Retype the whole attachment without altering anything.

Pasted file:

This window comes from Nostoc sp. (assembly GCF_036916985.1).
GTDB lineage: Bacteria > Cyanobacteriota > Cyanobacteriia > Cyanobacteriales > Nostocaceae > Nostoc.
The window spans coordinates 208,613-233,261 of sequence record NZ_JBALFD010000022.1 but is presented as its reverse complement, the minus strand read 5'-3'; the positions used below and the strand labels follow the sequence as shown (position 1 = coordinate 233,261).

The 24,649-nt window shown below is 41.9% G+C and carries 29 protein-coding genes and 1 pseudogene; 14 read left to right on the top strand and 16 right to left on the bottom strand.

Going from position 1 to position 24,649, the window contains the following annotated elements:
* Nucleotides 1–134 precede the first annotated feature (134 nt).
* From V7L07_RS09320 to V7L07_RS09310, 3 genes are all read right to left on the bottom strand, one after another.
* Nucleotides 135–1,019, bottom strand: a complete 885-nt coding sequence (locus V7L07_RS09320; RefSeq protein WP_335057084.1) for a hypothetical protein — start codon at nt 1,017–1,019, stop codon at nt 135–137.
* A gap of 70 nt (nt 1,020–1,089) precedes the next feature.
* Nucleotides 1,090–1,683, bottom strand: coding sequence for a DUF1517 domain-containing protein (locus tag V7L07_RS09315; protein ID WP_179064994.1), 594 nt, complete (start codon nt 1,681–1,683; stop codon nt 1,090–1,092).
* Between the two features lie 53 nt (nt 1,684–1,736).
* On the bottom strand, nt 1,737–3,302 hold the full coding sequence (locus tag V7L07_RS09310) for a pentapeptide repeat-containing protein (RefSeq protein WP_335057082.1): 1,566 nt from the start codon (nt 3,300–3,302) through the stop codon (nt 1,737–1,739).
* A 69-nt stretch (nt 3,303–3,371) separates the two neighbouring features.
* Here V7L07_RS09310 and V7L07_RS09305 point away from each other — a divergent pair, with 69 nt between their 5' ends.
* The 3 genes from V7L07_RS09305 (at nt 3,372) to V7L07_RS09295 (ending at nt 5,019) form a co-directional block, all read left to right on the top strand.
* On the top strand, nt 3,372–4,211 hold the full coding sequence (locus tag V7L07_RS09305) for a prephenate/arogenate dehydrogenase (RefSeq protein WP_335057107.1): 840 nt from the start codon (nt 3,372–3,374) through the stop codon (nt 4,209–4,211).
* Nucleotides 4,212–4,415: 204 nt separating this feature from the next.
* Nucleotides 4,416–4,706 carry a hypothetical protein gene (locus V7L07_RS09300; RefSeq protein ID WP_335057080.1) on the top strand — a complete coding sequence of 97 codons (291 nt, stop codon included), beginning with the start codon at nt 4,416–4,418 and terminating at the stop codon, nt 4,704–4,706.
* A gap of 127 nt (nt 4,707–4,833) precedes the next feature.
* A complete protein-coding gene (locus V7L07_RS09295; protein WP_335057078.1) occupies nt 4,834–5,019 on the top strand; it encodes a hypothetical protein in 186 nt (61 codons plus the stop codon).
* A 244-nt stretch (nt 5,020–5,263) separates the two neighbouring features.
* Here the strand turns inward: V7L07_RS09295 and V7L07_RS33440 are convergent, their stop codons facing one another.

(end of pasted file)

This window comes from Nostoc sp. (assembly GCF_036916985.1).
GTDB lineage: Bacteria > Cyanobacteriota > Cyanobacteriia > Cyanobacteriales > Nostocaceae > Nostoc.
The window spans coordinates 208,613-233,261 of sequence record NZ_JBALFD010000022.1 but is presented as its reverse complement, the minus strand read 5'-3'; the positions used below and the strand labels follow the sequence as shown (position 1 = coordinate 233,261).

The 24,649-nt window shown below is 41.9% G+C and carries 29 protein-coding genes and 1 pseudogene; 14 read left to right on the top strand and 16 right to left on the bottom strand.

Going from position 1 to position 24,649, the window contains the following annotated elements:
* Nucleotides 1–134 precede the first annotated feature (134 nt).
* From V7L07_RS09320 to V7L07_RS09310, 3 genes are all read right to left on the bottom strand, one after another.
* Nucleotides 135–1,019, bottom strand: a complete 885-nt coding sequence (locus V7L07_RS09320; RefSeq protein WP_335057084.1) for a hypothetical protein — start codon at nt 1,017–1,019, stop codon at nt 135–137.
* A gap of 70 nt (nt 1,020–1,089) precedes the next feature.
* Nucleotides 1,090–1,683, bottom strand: coding sequence for a DUF1517 domain-containing protein (locus tag V7L07_RS09315; protein ID WP_179064994.1), 594 nt, complete (start codon nt 1,681–1,683; stop codon nt 1,090–1,092).
* Between the two features lie 53 nt (nt 1,684–1,736).
* On the bottom strand, nt 1,737–3,302 hold the full coding sequence (locus tag V7L07_RS09310) for a pentapeptide repeat-containing protein (RefSeq protein WP_335057082.1): 1,566 nt from the start codon (nt 3,300–3,302) through the stop codon (nt 1,737–1,739).
* A 69-nt stretch (nt 3,303–3,371) separates the two neighbouring features.
* Here V7L07_RS09310 and V7L07_RS09305 point away from each other — a divergent pair, with 69 nt between their 5' ends.
* The 3 genes from V7L07_RS09305 (at nt 3,372) to V7L07_RS09295 (ending at nt 5,019) form a co-directional block, all read left to right on the top strand.
* On the top strand, nt 3,372–4,211 hold the full coding sequence (locus tag V7L07_RS09305) for a prephenate/arogenate dehydrogenase (RefSeq protein WP_335057107.1): 840 nt from the start codon (nt 3,372–3,374) through the stop codon (nt 4,209–4,211).
* Nucleotides 4,212–4,415: 204 nt separating this feature from the next.
* Nucleotides 4,416–4,706 carry a hypothetical protein gene (locus V7L07_RS09300; RefSeq protein ID WP_335057080.1) on the top strand — a complete coding sequence of 97 codons (291 nt, stop codon included), beginning with the start codon at nt 4,416–4,418 and terminating at the stop codon, nt 4,704–4,706.
* A gap of 127 nt (nt 4,707–4,833) precedes the next feature.
* A complete protein-coding gene (locus V7L07_RS09295; protein WP_335057078.1) occupies nt 4,834–5,019 on the top strand; it encodes a hypothetical protein in 186 nt (61 codons plus the stop codon).
* A 244-nt stretch (nt 5,020–5,263) separates the two neighbouring features.
* Here the strand turns inward: V7L07_RS09295 and V7L07_RS33440 are convergent, their stop codons facing one another.